Google releases beta OpenPGP code

Suspekt suspekt at
Wed Jun 4 19:16:49 CEST 2014

I have read the article too but I have to disagree. People using gmail 
will probably be logged in their google account all (most of the) the 
time. So google knows what they're searching, watching, listen to music, 
what the are talking about(g+) and so on. I think google has so massive 
data about their users that scanning emails as another source just isn't 
mission critical any longer. Probably they also know whats going on on 
facebook and twitter by their omnipresent google ads.
IIRC google doesn't scan cooporate mails and students mail (if the 
school or university participates in googles programs)  because of data 
protection issues, at least in europe.

I think google offering PGP is VERY interesting for several reasons:
- it'll integrate seamless in gmail, so no issues with plugins getting 
shut down or incompatible by some changes
- people maybe get used to encryption, so no more or less "i can't open 
the strange attachment you sent me"
- they will probably find a convenient solution to integrate it on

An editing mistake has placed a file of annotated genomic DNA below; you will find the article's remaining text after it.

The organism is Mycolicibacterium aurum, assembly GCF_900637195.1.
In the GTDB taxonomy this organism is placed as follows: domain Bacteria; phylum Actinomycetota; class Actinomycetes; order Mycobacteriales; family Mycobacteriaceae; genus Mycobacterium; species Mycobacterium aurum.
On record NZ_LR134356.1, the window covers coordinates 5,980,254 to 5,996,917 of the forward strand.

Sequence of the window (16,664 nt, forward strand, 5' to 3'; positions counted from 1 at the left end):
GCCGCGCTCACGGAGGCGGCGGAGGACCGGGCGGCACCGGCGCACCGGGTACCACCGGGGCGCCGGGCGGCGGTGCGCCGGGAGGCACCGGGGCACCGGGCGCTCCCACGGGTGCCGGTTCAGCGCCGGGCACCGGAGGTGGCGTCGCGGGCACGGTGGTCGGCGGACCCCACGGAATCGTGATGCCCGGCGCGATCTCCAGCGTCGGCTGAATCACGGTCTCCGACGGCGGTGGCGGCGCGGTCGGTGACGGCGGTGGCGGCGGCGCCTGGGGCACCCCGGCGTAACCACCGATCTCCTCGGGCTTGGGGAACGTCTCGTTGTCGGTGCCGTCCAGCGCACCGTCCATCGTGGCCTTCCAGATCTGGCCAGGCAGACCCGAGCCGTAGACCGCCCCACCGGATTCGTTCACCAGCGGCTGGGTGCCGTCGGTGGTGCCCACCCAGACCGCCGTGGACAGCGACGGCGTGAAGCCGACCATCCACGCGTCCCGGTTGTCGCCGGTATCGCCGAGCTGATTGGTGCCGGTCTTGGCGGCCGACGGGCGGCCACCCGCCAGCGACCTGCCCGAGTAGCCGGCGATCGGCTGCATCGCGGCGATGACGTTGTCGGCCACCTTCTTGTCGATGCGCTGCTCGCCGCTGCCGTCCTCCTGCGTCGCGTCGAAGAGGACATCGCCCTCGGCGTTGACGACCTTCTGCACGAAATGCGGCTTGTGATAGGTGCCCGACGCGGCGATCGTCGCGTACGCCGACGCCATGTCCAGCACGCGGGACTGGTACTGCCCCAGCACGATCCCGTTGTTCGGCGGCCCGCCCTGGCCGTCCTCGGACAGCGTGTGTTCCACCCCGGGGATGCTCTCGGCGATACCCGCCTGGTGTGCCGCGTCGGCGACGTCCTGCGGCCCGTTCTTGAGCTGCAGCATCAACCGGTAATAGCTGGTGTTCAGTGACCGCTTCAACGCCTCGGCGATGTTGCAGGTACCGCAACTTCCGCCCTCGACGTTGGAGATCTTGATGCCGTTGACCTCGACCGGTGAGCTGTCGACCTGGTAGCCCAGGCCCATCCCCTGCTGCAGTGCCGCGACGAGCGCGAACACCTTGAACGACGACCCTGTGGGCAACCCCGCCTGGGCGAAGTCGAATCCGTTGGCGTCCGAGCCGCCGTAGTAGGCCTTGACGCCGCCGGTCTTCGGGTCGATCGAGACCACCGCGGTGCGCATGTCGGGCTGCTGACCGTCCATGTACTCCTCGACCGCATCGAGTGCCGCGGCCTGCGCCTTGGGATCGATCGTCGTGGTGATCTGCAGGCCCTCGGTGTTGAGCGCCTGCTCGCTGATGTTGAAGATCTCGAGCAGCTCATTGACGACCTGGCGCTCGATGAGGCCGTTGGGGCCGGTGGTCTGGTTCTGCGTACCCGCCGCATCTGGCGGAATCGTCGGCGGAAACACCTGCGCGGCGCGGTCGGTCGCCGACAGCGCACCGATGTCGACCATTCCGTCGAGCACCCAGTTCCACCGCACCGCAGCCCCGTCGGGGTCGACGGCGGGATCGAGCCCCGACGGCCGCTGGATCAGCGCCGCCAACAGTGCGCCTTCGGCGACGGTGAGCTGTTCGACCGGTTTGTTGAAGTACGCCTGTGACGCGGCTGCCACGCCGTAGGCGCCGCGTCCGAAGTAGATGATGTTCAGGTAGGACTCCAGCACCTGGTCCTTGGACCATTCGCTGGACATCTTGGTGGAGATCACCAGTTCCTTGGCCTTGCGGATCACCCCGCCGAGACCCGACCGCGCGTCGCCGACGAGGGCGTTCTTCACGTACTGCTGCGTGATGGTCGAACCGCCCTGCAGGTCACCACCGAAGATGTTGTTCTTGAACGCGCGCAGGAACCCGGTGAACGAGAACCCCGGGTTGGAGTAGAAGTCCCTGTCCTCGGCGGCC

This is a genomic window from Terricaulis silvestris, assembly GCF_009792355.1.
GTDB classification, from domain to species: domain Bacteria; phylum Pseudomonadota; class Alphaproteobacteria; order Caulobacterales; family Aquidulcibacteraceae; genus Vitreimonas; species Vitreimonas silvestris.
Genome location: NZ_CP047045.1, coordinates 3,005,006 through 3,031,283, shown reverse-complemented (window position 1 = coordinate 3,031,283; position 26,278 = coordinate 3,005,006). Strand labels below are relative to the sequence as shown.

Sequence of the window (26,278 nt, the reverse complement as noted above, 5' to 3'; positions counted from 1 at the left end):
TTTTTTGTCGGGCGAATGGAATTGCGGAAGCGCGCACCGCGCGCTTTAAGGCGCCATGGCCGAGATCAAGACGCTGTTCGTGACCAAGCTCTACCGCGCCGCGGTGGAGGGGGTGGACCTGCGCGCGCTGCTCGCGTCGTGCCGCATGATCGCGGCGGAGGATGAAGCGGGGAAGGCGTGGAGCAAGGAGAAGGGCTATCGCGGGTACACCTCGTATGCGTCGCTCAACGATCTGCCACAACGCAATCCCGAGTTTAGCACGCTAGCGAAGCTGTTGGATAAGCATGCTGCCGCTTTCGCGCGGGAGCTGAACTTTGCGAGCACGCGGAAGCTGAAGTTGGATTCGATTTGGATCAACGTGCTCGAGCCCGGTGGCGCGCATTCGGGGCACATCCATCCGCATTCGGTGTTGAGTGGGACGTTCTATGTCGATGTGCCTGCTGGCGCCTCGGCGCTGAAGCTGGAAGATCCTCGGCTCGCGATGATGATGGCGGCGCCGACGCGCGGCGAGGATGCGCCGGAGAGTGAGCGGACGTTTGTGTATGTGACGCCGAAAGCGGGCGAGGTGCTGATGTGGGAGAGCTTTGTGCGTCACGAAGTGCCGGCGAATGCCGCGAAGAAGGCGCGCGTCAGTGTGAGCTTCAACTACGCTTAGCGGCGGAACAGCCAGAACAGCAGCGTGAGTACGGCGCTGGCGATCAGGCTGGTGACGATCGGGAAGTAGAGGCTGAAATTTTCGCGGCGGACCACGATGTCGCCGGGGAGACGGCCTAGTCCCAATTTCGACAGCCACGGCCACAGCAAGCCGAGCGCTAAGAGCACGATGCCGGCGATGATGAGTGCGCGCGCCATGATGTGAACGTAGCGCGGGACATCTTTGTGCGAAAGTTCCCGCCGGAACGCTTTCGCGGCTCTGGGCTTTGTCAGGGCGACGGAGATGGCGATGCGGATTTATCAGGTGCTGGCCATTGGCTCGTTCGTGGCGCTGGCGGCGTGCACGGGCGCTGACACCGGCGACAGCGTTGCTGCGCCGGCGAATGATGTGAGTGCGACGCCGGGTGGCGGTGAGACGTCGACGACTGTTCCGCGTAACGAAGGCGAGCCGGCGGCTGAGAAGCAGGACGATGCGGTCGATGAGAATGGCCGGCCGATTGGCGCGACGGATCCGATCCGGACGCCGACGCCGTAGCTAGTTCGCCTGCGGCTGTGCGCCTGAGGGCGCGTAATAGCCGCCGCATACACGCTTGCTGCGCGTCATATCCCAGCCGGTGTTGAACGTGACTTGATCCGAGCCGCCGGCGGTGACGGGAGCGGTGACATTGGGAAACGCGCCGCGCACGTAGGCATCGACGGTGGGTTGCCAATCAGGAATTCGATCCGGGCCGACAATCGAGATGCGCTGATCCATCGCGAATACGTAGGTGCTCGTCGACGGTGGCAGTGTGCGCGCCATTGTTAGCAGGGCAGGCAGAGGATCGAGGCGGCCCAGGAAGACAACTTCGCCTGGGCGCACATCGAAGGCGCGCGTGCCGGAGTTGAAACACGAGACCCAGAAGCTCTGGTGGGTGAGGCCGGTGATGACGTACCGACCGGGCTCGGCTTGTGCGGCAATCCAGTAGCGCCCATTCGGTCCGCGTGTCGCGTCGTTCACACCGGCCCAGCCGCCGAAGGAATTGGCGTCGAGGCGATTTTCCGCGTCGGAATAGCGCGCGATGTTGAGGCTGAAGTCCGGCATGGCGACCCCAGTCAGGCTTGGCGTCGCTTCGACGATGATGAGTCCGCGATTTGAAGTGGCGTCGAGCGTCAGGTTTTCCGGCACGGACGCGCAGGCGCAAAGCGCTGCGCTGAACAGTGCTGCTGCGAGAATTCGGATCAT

smartphones, more and more (young) people don't use "classic PCs" at all
- i think some people at google are really angry about the 
3-letter-agencies. see:

To be clear: There are of course a lot pitfalls storing keys somewhere 
in the browser etc. but its definitely a interesting development.


Am 04.06.2014 10:32, schrieb Werner Koch:
> On Wed,  4 Jun 2014 04:43, dshaw at said:
>> I haven't looked at the fine details yet, but on the surface it seems
>> like they're aiming at Gmail (mainly, but not solely).
> Interesting.  This is in contrast to a recent online article in the
> German c't magazine [1] where the author claims that Google would
> cannibalize their own business model if they offer end-to-end
> encryption.  Apple on the other hand can afford the luxury of encrypted
> chats because their revenue stream is not alone based on advertising.
> Maybe Google now fears that users move away from Gmail and to mitigate
> that they provide end-to-end so that they still have access to their
> user's traffic pattern.
> Shalom-Salam,
>     Werner
> [1]

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